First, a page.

Marc D. Braun, chief encouragement officer of Marc D. Braun, LLC and former president at Cambridge Air Systems, asked a question about vision this week: Do you create the vision first, or do you build the team and have them create the vision? The importance of vision to organizations runs the gamut from complete disregard to having one that efficiently and effectively guides the organization to its desired goal. We will look at the role of vision and consider elements to define an optimal approach to developing one.
Whether a new startup, a long-running firm, or somewhere in between, the leader must define the organization’s “Why.” If the goal is only to make money, that will not be compelling to the organization’s stakeholders. In his book Start with Why: How Great Leaders Inspire Everyone to Take Action and TED Talk How leaders inspire action, Simon Sinek’s focus on “Why” businesses exist has been viewed more than 53 million times. His Golden Circle has an outer ring where he posits that organizations know “What” products and services they provide to customers. The middle ring is the “How,” generally known as what they offer that differs from their competition. The difference he found is that most influential leaders inspired people by effectively communicating “Why” they did the work they had chosen to accomplish. Understanding what is essential to the leader will provide direction for defining the vision.
Leadership is about setting a direction. It's about creating a vision, empowering and inspiring people to want to achieve the vision, and enabling them to do so with energy and speed through an effective strategy. In its most basic sense, leadership is about mobilizing a group of people to jump into a better future.
John P. Kotter
In his book Leading Change, John Kotter defines vision as: “a picture of the future that implies or comments on why people should work to create this future.” He describes three purposes the vision serves:
A successful company defines strategic initiatives as coordinated and targeted activities that must be designed and executed with urgency to make transformational vision achievement possible. A vision that presents a desirable and straightforward verbal picture communicates it so that employees can imagine it as feasible and desirable with a timelessness that allows for flexibility the organization will need to achieve tremendous success.
The approach I recommend is for the owner or leader of the organization to develop the initial draft of the vision. For example, the initial vision draft could ask the following questions:
A coaching plan will support the leader’s needs to begin the work next to engage the executive team in the vision development process.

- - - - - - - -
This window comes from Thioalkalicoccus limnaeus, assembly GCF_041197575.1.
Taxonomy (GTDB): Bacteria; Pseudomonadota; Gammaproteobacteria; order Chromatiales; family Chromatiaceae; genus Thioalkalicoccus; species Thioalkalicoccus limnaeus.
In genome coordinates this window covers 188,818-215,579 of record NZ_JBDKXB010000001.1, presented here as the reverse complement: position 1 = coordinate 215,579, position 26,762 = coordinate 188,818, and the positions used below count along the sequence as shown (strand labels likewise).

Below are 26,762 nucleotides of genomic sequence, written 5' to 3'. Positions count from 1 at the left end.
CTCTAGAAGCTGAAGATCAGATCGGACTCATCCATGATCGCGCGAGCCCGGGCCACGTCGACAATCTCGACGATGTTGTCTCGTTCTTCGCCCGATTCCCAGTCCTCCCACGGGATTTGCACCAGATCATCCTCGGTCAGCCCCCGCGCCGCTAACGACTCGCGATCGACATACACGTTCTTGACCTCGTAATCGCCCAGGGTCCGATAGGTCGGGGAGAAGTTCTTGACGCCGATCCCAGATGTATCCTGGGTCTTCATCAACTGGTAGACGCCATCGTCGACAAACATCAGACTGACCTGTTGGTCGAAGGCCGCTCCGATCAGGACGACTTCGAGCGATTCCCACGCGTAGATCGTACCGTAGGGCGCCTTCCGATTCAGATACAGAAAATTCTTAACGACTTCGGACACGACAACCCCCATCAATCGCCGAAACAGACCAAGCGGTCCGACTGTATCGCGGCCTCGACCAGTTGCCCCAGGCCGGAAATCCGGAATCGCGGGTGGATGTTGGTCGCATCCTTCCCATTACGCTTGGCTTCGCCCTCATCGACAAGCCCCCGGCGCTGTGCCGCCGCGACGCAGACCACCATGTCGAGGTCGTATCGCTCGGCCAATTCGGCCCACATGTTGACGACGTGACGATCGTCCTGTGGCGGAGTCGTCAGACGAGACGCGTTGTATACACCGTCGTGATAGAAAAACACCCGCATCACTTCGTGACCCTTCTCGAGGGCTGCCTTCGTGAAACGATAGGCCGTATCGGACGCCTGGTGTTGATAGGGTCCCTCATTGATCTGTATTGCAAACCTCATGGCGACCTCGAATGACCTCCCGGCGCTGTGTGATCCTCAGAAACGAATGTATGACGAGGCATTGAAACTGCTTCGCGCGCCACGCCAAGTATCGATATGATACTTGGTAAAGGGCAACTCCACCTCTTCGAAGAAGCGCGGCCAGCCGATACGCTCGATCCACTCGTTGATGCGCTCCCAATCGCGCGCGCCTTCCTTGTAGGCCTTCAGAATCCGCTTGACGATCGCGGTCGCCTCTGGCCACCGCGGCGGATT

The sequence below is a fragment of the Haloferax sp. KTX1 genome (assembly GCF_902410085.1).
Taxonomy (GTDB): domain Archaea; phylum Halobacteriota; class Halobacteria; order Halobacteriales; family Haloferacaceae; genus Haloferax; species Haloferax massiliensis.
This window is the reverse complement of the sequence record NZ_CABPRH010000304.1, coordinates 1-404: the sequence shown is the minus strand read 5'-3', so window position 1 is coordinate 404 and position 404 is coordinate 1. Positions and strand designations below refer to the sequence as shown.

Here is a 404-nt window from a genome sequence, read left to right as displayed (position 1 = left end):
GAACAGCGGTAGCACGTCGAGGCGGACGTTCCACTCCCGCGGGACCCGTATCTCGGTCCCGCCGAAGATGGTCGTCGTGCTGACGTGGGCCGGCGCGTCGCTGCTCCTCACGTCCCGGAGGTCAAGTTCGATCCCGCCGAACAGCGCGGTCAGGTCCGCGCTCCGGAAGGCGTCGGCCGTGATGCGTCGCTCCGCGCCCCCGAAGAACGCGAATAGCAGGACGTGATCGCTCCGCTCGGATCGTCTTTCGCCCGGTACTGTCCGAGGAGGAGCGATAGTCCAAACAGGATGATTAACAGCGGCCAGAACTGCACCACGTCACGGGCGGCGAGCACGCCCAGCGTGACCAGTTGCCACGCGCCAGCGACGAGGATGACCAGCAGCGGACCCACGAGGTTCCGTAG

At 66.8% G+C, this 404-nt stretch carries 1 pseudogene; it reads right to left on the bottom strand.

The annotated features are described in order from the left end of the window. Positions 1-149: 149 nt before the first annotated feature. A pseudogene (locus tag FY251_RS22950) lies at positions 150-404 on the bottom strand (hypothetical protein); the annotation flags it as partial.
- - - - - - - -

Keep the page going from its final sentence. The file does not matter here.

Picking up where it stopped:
The next step of the vision development process is where the leader works with the current executive team to determine the necessary improvements to prepare for the next phase:
The outcome of this process is that the leader then works with the team to refine the vision further.
Using the “Why” and resultant vision from the leader as a baseline, the entire executive team will continue to refine the content. The following questions can guide this work:
The collective insight of the executive team should improve upon the initial work of the leader to develop the baseline vision.
After the work by the executive on the vision, the recommended approach is to begin to engage the representatives of the organization’s stakeholder groups in the process. The stakeholder representatives should use the vision drafted to date as guidance for further conversation to integrate their various perspectives. Using this input, the executive team would determine any additional enhancements to the organization’s vision.
Albert Einstein stated that “no problem can be solved from the same level of consciousness that created it.” Organizations that want to attain a significant transformation in business operations need to make an essential pivot in vision development to respond to the opportunities available in their industry. Company ownership and leadership cannot use the same level of consciousness, resulting in a tweak of the vision to date. A deep dive into leading technology trends, potential market disruptions, and analysis within and across industries are necessary to author an industry-leading vision. Ultimately, an organization with an inspirational vision will attract talented people. Their potential for success is maintaining no dissent or doubt as they move through working together to achieve the desired result. The successful leader will understand that this requires a reciprocal relationship where all parties give and receive a genuine and authentic commitment to one another.
I would encourage leaders to do an internal and external examination of their organizations. Listen to the conversation between members of the various stakeholder groups. What do you hear? Are the actions taken in alignment with the vision for the organization? If so, great job. If not, revisit the current vision and determine how to bring the organization together to move toward the desired future.
My recent interactions with Marc D. Braun have assured me that the approach I am taking to author a book on transforming manufacturing aligns with the manufacturing industry’s current needs. An example is a recent conversation around his LinkedIn post. One of his comments about their vision development was, “It was an iterative approach at Cambridge Air Solutions. The Vision was GRAND but unclear before the team was formed. Then we made it clearer and clearer and attracted more and more team members to it who then made it clearer and clearer.”
Next week’s blog will be on the importance of communicating the vision to the organization’s stakeholders.
To learn more about our work or to read more blog posts, visit emmanuelstrategicsustainability.com.
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